Rolled in a pork tenderloin
Our friend Kerry suggested marinating or scattering this on Feta for a feta and beet salad.
Kerry also suggested to play whimsically with other dishes and alter their color dramatically. The vibrant colors of Indian Cuisine could be inverted for fun to see what would happen.
A small amount wrapped on chevre
Used to change the color of a soup or broth
Added to a salad dressing
That small jar (about a half cup) will last a long, long, time. The flavor is intense. The next time you eat beets think about how much water you are consuming compared to `beet essence!`
The celery root has some similar uses from above as well as others:
Added to a dry rub for bbq
Add to a stock (almost like our own veggie bouillon cubes)
Mixed with salt to rim a caesar or bloody mary glass. Unsalted powder could be added to the drink
Added on top of dinner at the last-minute to bring the taste of celery in
I also have dehydrated carrot and onion. Thinking of making some powder of each to make a concentrated mirepoix (French combination or `Holy Trinity`). This could be applied as a last-minute accent to any dish that started with the 3.
This is an amazingly wholesome feeling kind of preserving to me. We`re not adding sweeteners or sours and the final ingredient, in some ways, is an elevated version of the original – yet it contains nothing but the original.
What esle would you use these for or what else would you turn to powder?
This condiment offers spring in a mouthful and is awesome – but there’s a price to be paid. But that should be fairly obvious – after all, you’re making relish with a knife.
Are there ways to avoid the finicky work? You could use a food processor (use small amounts cut to the same size before processing) or a vitamix (but they’re a lot of moolah). Some careful knife work will yield quick results but if I really had to cheat, I’d use a mandoline to cut small discs of asparagus and feed them into my blender.
To chop asparagus by hand (it’s really not THAT bad), start by using caution, then:
Cut (or break) off the woody end of the plant.
Hold by the tip (you don’t need to cut it and can reserve the tips for separate cooking) and cut the base lengthwise.
A quick cut at the base of the tip should result in two long pieces of asparagus – both with a flat bottom.
Lie each piece on its flat side and carefully cut into thin strips (as tiny as possible). I generally get 3-4 strips out of each average sized half.
Continue to process all the strips until complete.
Line up the strips and mince into fine pieces.
That’s the basis of processing asparagus. You can use the same technique for green onions, celery and even carrots (but be careful as they are harder and easier to slip on).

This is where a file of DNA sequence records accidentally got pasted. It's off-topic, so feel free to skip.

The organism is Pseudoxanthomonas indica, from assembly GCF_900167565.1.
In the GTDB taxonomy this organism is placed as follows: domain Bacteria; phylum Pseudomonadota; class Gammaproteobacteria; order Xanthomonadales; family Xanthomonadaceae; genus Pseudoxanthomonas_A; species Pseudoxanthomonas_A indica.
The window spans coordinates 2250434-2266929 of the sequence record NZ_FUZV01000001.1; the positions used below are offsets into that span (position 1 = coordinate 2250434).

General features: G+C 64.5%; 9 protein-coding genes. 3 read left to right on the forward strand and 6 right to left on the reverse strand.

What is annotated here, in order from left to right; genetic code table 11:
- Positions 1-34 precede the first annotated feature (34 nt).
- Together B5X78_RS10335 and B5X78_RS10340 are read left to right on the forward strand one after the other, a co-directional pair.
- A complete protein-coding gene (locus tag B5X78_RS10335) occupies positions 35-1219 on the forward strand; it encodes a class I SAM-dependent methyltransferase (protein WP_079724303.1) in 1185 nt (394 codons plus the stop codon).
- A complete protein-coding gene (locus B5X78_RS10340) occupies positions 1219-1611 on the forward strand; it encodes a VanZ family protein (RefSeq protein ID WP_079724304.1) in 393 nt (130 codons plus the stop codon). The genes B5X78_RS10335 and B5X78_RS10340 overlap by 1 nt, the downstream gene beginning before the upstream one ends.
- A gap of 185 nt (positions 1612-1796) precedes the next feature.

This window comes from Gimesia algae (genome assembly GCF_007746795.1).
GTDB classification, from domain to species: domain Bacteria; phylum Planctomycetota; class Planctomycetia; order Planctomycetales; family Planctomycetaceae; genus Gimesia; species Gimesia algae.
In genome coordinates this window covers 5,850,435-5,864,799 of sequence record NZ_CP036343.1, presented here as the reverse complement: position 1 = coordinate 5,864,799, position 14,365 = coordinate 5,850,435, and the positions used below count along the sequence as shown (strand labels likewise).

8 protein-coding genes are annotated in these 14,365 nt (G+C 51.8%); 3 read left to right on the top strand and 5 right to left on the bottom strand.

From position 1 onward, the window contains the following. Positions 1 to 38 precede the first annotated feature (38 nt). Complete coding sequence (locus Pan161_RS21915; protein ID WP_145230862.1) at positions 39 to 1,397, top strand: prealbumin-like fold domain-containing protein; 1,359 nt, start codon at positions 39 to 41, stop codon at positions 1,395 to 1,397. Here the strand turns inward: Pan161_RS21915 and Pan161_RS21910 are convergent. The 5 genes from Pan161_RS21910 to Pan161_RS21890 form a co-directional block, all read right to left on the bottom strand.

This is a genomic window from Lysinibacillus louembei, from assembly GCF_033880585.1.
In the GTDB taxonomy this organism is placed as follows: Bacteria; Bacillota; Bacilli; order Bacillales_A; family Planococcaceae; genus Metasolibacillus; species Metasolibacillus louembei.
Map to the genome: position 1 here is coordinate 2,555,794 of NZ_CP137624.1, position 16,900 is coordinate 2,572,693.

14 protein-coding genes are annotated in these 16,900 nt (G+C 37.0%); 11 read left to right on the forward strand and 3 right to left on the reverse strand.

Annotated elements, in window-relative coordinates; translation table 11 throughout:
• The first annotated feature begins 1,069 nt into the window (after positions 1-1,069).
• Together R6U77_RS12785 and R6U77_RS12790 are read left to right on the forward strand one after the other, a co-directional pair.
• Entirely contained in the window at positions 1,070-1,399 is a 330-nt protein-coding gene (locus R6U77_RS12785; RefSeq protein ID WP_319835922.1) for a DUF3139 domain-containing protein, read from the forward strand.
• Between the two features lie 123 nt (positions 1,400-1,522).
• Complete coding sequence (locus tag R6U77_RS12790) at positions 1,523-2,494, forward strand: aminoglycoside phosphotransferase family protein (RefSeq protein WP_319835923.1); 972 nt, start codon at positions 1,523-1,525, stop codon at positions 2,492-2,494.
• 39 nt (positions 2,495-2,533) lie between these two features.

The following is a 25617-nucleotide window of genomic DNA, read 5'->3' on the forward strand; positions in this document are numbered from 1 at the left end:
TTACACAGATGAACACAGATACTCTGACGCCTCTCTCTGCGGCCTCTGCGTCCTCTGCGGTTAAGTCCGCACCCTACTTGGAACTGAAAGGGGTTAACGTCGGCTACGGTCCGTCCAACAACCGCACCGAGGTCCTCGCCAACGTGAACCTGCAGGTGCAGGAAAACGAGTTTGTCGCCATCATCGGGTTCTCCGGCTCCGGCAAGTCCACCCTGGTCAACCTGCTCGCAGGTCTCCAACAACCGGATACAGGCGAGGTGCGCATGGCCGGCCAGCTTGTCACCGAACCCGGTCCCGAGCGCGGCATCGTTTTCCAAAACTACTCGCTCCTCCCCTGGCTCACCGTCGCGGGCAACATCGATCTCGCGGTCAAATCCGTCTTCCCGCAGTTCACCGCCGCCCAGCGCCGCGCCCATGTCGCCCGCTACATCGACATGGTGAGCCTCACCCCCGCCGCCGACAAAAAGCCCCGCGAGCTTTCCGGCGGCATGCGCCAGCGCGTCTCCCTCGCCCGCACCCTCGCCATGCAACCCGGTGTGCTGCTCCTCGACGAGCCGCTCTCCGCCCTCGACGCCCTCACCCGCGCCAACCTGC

Asparagus relish has all sorts of uses – the flavors are bright and acidic and there’s a lot of crunch (you’re using raw asparagus after all) and it can be used anywhere you use ‘regular’ relish or for mild dishes needing an accent, like scallop ceviche (strain it and dump it in at the last minute).
0.25-0.5 pounds uncooked asparagus; cleaned and diced into relish bits (per above)
1 stalk clean celery diced into relish bits (per above)
3 bulbs of green onions
As much fresh dill as you can take
Pinch of salt
White vinegar (amount described below – but it’s 0.25-0.75 cups)
Combine all ingredients and cover with enough vinegar to submerge most of your vegetables.
Cover and let sit in the fridge for 15-45 minutes
Slightly strain (or serve with a slotted spoon) before serving.
This will keep in the fridge for some time but will become more and more acidic (which you may like) the longer it sits.
It’s almost the end of asparagus season; we’re trying to get as much as we can before it goes away for another year. Having said that, we’ve had so much that we also don’t want to overdue it – so asparagus has transitioned from being the featured ingredient of our dinner to an accent.
This salad is eaten hot or cold and stores well in the fridge (I think it actually improves with time as the olive oil and acids have a chance to work their magic). The acid also helps brown or green lentils stay crisp so this salad shouldn’t go to much on you!
Spring Lentil Salad Recipe – Ingredients
1 Cup green or brown lentils
2 cups stock (or 2 cups water, 1 onion cut in half, 1 whole carrot and 3 cloves of garlic)
1 cup stewed tomatoes (with juice).
6-12 asparagus stalks, cut into discs (I save the tips for another dish)
1 tablespoon lemon (optional)
1-4 green onions (you may skip the bulbs if you prefer)
Melt the 1 tablespoon of fat on medium-high heat (use a pot for which you have a lid). Once it’s melted, cook the lentils for 4 minutes (they shouldn’t change color).
Cover lentils with stock (or water, onion, carrot and garlic which you will discard once cooking is complete). and bring to a slow simmer. Cooking is complete when lentils are no longer crunchy (though green and brown lentils will generally remain a little firm).
Using a butter knife, dice the tomatoes in the jar. Pour the remaining liquid into the lentil pot.
Bring a small pot of salted water to a boil to blanch the asparagus in. Cook for 12 seconds and place in ice bath or super cold water to stop them from cooking. Toss asparagus in a small bit of lemon if desired.
When lentils complete cooking, strain completely. Allow them to cool (although you can eat this warm if you’d rather).
Combine all remaining ingredients and taste for seasoning and acidity. Add more vinegar, salt and/or pepper as needed.
I’m not sure if a sandwich can have a recipe but let’s pretend!
The start of asparagus season is exciting for us. We will eat 3-5 pounds a week of it when it’s in season and are good and tired of it by the time the season is over. It’s great grilled, turned into soup, steamed, lightly boiled or raw.